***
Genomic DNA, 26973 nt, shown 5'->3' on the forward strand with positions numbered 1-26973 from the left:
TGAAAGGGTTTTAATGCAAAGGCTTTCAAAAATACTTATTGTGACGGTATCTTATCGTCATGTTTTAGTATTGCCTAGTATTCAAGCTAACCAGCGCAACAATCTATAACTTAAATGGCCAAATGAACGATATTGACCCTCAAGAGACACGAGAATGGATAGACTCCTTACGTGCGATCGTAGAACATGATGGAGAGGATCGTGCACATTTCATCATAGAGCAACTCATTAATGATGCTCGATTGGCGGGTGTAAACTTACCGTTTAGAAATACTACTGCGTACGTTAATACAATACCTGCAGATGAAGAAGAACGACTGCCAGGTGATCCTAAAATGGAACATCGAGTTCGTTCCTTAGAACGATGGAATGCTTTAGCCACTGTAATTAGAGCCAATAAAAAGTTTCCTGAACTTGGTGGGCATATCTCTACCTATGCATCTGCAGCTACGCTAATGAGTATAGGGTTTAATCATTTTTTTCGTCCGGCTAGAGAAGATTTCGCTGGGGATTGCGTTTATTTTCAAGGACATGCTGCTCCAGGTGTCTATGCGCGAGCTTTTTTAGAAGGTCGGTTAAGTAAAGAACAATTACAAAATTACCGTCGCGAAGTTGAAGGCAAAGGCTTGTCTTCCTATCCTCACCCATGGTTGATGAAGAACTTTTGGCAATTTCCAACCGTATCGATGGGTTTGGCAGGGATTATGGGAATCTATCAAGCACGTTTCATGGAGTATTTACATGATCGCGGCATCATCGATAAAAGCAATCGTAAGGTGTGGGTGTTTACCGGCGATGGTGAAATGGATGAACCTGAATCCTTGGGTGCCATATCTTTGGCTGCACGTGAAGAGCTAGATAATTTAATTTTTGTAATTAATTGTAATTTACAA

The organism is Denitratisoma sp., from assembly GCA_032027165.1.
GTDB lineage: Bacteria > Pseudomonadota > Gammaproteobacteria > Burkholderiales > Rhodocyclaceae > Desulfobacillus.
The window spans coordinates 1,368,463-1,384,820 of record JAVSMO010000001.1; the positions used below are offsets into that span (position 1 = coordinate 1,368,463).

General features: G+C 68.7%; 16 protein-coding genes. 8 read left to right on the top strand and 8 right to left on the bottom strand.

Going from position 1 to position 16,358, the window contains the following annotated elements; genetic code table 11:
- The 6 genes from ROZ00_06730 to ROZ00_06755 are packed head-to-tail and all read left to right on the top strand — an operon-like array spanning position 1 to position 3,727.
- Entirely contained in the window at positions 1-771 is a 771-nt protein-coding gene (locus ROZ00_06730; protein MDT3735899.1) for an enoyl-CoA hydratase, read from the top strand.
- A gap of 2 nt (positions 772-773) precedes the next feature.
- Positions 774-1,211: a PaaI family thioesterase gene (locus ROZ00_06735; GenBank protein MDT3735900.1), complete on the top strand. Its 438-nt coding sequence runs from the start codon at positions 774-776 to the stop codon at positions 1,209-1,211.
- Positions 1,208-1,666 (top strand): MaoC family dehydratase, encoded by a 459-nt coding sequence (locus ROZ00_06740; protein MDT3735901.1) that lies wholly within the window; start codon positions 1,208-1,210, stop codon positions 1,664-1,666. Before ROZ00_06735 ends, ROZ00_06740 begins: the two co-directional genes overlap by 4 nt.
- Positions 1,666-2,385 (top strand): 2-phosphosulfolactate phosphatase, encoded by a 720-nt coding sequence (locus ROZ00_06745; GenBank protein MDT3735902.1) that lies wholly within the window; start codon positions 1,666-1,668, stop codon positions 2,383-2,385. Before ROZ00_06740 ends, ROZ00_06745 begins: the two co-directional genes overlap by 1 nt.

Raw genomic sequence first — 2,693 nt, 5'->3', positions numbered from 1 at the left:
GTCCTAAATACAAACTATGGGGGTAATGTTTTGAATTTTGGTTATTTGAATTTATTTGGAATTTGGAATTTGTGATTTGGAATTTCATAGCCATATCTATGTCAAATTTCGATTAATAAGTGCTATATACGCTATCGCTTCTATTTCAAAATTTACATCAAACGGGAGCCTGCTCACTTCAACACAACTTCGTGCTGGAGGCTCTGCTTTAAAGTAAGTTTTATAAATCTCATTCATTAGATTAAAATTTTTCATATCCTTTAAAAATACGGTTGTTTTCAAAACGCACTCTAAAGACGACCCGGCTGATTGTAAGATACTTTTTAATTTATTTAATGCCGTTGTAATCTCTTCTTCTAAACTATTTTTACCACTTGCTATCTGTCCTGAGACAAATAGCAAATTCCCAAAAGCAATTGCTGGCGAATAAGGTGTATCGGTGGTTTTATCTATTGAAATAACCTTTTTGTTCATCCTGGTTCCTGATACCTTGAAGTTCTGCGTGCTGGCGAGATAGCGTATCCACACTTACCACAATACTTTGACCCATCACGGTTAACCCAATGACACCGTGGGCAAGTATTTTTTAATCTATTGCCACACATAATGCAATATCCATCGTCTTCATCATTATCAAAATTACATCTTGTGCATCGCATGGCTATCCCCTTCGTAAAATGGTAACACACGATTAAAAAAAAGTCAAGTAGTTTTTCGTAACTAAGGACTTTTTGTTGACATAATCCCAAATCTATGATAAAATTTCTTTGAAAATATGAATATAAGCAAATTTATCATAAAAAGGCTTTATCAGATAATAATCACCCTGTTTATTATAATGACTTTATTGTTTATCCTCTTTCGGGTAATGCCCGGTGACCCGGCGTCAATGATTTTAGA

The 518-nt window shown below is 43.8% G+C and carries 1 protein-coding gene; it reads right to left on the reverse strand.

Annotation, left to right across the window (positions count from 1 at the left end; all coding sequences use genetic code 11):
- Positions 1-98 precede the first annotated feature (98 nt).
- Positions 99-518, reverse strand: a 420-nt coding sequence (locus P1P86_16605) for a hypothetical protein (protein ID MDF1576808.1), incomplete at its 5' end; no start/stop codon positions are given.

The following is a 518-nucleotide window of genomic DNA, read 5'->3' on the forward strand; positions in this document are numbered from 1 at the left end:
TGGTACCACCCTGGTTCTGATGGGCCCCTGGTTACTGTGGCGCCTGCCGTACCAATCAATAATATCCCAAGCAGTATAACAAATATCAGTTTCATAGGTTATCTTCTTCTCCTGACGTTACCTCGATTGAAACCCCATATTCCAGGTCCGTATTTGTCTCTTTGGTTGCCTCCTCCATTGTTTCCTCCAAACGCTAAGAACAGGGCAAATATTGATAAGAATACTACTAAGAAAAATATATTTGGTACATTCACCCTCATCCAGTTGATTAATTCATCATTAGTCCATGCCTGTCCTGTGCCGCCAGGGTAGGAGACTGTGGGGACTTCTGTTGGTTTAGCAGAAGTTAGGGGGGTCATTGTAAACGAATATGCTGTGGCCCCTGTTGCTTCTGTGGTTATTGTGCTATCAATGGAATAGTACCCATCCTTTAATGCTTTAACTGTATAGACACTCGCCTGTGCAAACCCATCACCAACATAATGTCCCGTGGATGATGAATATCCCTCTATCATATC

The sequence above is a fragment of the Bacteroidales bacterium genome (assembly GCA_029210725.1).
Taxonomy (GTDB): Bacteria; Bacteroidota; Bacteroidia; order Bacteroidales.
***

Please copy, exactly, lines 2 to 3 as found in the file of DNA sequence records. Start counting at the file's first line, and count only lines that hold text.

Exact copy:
TGAAAGGGTTTTAATGCAAAGGCTTTCAAAAATACTTATTGTGACGGTATCTTATCGTCATGTTTTAGTATTGCCTAGTATTCAAGCTAACCAGCGCAACAATCTATAACTTAAATGGCCAAATGAACGATATTGACCCTCAAGAGACACGAGAATGGATAGACTCCTTACGTGCGATCGTAGAACATGATGGAGAGGATCGTGCACATTTCATCATAGAGCAACTCATTAATGATGCTCGATTGGCGGGTGTAAACTTACCGTTTAGAAATACTACTGCGTACGTTAATACAATACCTGCAGATGAAGAAGAACGACTGCCAGGTGATCCTAAAATGGAACATCGAGTTCGTTCCTTAGAACGATGGAATGCTTTAGCCACTGTAATTAGAGCCAATAAAAAGTTTCCTGAACTTGGTGGGCATATCTCTACCTATGCATCTGCAGCTACGCTAATGAGTATAGGGTTTAATCATTTTTTTCGTCCGGCTAGAGAAGATTTCGCTGGGGATTGCGTTTATTTTCAAGGACATGCTGCTCCAGGTGTCTATGCGCGAGCTTTTTTAGAAGGTCGGTTAAGTAAAGAACAATTACAAAATTACCGTCGCGAAGTTGAAGGCAAAGGCTTGTCTTCCTATCCTCACCCATGGTTGATGAAGAACTTTTGGCAATTTCCAACCGTATCGATGGGTTTGGCAGGGATTATGGGAATCTATCAAGCACGTTTCATGGAGTATTTACATGATCGCGGCATCATCGATAAAAGCAATCGTAAGGTGTGGGTGTTTACCGGCGATGGTGAAATGGATGAACCTGAATCCTTGGGTGCCATATCTTTGGCTGCACGTGAAGAGCTAGATAATTTAATTTTTGTAATTAATTGTAATTTACAA

The organism is Denitratisoma sp., from assembly GCA_032027165.1.